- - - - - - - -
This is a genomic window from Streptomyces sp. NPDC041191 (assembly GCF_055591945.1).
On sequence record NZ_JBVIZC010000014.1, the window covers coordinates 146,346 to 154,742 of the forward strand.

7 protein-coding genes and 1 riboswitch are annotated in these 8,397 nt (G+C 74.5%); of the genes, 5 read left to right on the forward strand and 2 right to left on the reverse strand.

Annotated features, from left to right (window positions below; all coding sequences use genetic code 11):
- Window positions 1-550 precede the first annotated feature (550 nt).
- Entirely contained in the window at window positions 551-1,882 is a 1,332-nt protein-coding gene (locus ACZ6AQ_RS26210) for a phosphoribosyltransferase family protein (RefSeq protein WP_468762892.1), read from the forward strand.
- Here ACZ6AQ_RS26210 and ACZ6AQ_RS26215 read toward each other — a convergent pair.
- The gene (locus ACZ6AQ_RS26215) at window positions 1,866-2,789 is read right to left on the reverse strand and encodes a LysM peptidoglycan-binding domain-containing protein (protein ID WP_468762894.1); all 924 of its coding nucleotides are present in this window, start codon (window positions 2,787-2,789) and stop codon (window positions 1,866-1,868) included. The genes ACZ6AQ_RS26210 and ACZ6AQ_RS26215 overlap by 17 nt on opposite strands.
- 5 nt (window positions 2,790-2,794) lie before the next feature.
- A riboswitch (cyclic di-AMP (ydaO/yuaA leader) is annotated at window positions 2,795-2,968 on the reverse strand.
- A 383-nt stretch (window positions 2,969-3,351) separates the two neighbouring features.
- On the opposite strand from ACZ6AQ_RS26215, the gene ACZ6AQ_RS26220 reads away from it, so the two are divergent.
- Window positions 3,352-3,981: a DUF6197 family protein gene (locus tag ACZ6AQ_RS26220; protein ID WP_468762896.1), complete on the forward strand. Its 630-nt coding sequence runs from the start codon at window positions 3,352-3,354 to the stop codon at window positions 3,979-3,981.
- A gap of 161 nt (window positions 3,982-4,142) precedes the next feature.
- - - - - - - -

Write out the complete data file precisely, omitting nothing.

This is a genomic window from Streptomyces sp. NPDC041191 (assembly GCF_055591945.1).
On sequence record NZ_JBVIZC010000014.1, the window covers coordinates 146,346 to 154,742 of the forward strand.

7 protein-coding genes and 1 riboswitch are annotated in these 8,397 nt (G+C 74.5%); of the genes, 5 read left to right on the forward strand and 2 right to left on the reverse strand.

Annotated features, from left to right (window positions below; all coding sequences use genetic code 11):
- Window positions 1-550 precede the first annotated feature (550 nt).
- Entirely contained in the window at window positions 551-1,882 is a 1,332-nt protein-coding gene (locus ACZ6AQ_RS26210) for a phosphoribosyltransferase family protein (RefSeq protein WP_468762892.1), read from the forward strand.
- Here ACZ6AQ_RS26210 and ACZ6AQ_RS26215 read toward each other — a convergent pair.
- The gene (locus ACZ6AQ_RS26215) at window positions 1,866-2,789 is read right to left on the reverse strand and encodes a LysM peptidoglycan-binding domain-containing protein (protein ID WP_468762894.1); all 924 of its coding nucleotides are present in this window, start codon (window positions 2,787-2,789) and stop codon (window positions 1,866-1,868) included. The genes ACZ6AQ_RS26210 and ACZ6AQ_RS26215 overlap by 17 nt on opposite strands.
- 5 nt (window positions 2,790-2,794) lie before the next feature.
- A riboswitch (cyclic di-AMP (ydaO/yuaA leader) is annotated at window positions 2,795-2,968 on the reverse strand.
- A 383-nt stretch (window positions 2,969-3,351) separates the two neighbouring features.
- On the opposite strand from ACZ6AQ_RS26215, the gene ACZ6AQ_RS26220 reads away from it, so the two are divergent.
- Window positions 3,352-3,981: a DUF6197 family protein gene (locus tag ACZ6AQ_RS26220; protein ID WP_468762896.1), complete on the forward strand. Its 630-nt coding sequence runs from the start codon at window positions 3,352-3,354 to the stop codon at window positions 3,979-3,981.
- A gap of 161 nt (window positions 3,982-4,142) precedes the next feature.